Then the front porch was added and a northerly dining room extension with the ‘square’ bay windows built on. Also added, behind the dining room and with a door into it, was a study which had an identical big porch to that in front, giving it an outside entrance of its own, on the north of the house along a pathway that led to the yard and back door. This study was in the area of the present day staircase and cloakroom.

It was at about this time that Polestub farmhouse became Cuckfield Academy. And notice was nailed to the corner of the house, with the name painted on a piece of wood and discovered when the Virginia Creeper was removed. How long it functioned in this capacity I do not know, but when alterations were made in 1934 and the floor of the south reception rooms was replaced with a parquet floor, underneath the old boards were found bits of slate pencil and more modern India rubber. The northern entrance with the big porch may have been part of the function of this school, and it is perhaps worth remembering that at this time the house still had no immediate neighbours and therefore there was easy access to all sides.

Around the turn of the 19th/ 20th centuries, two spinster ladies, I believe sisters, occupied the house. They had come from Cambridgeshire and renamed it Brinkley Lodge after their original hometown. They converted the 2 south reception rooms into one, longer, drawing room by erecting a large arch between the two in place of the earlier dividing wall. They were very proper ladies from whom my father bought the house. Imagine my mother's horror when on going down to the cellar after she arrived, she found it full of empty gin bottles and Kruschen Salt jars!*** She was then faced with the anxiety, (not faced up to by the two ladies), of having this evidence removed without it being remarked upon!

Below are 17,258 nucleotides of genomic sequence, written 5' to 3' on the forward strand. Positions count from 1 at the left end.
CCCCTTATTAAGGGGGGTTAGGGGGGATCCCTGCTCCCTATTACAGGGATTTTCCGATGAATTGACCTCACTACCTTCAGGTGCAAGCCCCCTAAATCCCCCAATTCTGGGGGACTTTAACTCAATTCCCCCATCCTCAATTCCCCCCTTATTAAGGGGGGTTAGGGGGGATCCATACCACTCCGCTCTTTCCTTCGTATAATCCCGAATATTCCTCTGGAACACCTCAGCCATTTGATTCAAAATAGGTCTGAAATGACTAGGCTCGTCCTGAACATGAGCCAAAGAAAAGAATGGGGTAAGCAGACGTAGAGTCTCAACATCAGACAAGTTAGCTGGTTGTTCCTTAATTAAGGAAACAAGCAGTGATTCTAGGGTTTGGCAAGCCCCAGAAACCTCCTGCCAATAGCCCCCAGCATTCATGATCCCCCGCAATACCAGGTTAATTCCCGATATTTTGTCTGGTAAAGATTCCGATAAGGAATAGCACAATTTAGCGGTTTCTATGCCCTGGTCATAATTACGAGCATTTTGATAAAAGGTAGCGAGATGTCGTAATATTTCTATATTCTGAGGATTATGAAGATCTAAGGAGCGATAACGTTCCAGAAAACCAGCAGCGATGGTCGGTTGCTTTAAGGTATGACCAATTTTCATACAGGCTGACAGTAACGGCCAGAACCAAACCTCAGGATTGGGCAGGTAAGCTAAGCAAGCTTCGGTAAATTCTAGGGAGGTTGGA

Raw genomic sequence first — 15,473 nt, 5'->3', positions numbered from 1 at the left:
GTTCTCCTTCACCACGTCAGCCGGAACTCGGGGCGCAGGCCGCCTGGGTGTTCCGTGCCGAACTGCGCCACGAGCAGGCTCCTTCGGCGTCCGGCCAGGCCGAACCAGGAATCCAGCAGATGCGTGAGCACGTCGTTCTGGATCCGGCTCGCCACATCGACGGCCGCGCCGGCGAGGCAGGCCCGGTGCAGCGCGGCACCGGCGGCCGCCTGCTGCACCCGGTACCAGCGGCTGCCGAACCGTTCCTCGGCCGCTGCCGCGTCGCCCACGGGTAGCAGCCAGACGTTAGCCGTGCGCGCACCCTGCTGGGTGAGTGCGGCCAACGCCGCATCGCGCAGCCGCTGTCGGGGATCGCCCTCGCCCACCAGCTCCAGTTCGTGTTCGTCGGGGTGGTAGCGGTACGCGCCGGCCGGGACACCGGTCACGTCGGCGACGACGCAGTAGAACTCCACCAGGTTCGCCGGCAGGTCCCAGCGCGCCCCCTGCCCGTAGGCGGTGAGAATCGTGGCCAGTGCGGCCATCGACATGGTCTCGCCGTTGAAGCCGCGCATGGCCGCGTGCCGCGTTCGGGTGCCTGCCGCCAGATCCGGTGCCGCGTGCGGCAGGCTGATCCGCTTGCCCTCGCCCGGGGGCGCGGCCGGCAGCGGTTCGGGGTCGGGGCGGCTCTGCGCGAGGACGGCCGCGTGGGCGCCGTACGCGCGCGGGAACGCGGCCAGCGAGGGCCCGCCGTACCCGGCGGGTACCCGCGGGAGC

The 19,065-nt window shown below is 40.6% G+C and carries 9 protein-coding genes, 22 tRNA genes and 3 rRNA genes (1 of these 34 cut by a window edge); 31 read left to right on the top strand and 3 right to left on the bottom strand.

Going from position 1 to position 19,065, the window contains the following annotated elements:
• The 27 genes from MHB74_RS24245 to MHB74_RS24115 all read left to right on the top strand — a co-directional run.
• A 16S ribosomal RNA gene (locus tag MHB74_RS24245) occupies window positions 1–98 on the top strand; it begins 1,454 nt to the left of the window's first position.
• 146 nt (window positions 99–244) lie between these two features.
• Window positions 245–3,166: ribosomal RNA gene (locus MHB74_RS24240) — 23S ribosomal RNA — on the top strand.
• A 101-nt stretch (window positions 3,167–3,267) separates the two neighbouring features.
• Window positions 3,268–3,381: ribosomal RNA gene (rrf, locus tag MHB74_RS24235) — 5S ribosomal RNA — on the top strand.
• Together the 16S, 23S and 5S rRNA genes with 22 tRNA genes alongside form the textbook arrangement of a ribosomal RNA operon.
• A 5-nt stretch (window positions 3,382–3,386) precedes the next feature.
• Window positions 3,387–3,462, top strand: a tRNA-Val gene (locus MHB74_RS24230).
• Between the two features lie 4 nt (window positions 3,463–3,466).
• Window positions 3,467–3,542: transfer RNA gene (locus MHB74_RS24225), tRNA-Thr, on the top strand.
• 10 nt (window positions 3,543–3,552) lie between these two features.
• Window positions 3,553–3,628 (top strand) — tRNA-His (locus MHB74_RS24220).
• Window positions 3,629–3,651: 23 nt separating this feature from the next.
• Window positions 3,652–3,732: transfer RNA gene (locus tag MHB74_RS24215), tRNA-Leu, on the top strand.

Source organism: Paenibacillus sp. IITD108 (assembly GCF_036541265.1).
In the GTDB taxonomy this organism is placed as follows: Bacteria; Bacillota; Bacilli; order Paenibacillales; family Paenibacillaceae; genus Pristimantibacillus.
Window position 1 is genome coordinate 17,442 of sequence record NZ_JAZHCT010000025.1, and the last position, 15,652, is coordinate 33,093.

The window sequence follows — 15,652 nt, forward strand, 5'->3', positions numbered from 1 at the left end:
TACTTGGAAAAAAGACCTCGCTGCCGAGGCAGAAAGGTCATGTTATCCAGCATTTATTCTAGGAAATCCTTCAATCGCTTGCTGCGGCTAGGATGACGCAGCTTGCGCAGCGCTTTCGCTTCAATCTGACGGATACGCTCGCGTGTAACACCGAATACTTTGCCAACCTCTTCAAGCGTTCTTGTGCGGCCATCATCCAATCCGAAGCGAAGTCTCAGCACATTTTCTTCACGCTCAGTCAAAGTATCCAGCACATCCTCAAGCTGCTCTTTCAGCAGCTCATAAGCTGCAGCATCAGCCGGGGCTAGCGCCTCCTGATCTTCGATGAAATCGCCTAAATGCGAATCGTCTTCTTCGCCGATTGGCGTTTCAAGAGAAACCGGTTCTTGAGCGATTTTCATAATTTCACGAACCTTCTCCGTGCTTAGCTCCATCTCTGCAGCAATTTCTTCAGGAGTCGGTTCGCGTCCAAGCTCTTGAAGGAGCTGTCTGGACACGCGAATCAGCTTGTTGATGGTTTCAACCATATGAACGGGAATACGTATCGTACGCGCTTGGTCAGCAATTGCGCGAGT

So, in 1922 my father established Brinkley Lodge as a doctor's house, which it continued to be until 1954. All this time its layout was exactly as in the ground plan shown. On entering the front door a door to the drawing room was immediately on ones right. Directly ahead was a large door, wide and from floor to ceiling, that, if closed, shut off the back part of the house dash we never closed it, but its presence made the hall into a fair-sized room with its own fireplace and with one further doorway which led into the dining room. My father used the hall for his patience to wait in and had the study beyond the dining room for his consulting room. The door in the consulting room that led to the big side porch and side pathway was never, to my memory, used.

With a large door in the whole always open, all parts of the house were constantly available. The second floor in the drawing room was very handy, the kitchen door opposite it was much in use, (though generally out of bounds to children) and the staircase, rising to a half landing with a window looking over the conservatory, was central to our lives. Access to the cellar was by stairs, gated at the top, but essentially a continuation of the stairs to the first floor. The conservatory lay beyond the short passage beside the stairs and down a few steps of its own. There was a small cloakroom on the north side of the conservatory, and with the washbasin there and a spirit lamp, my father used to test the specimens brought to him.

Upstairs from the half landing, a few more steps led to another short landing with three doors. That on the left, exactly reflecting the back half of the drawing room, gave access to the maid’s bedroom. We had, until the outbreak of the Second World War, a parlour maid, for many years Grace Watford from Forest Gate in East London, and a cook, (again for many years it was Lily Tidy of the splendid Tidy family in Cuckfield). The second door, also a reflection of the hall downstairs, led into the night nursery through which one gained access to the room, over the front half of the drawing room, that was our day nursery.

The third door off this small top landing gave into a fairly large landing room, over the kitchen. Here there was a linen cupboard, a window looking over the laurel bush, steps down to the bathroom over the scullery and two other doors, to a back bedroom, sometimes my father's dressing room or a room for a nanny or a guest, and the largest upstairs room, my parents bedroom, which again had a door into the night nursery. It was a house that functioned very well, with occasional changes of usage, for a family with three children.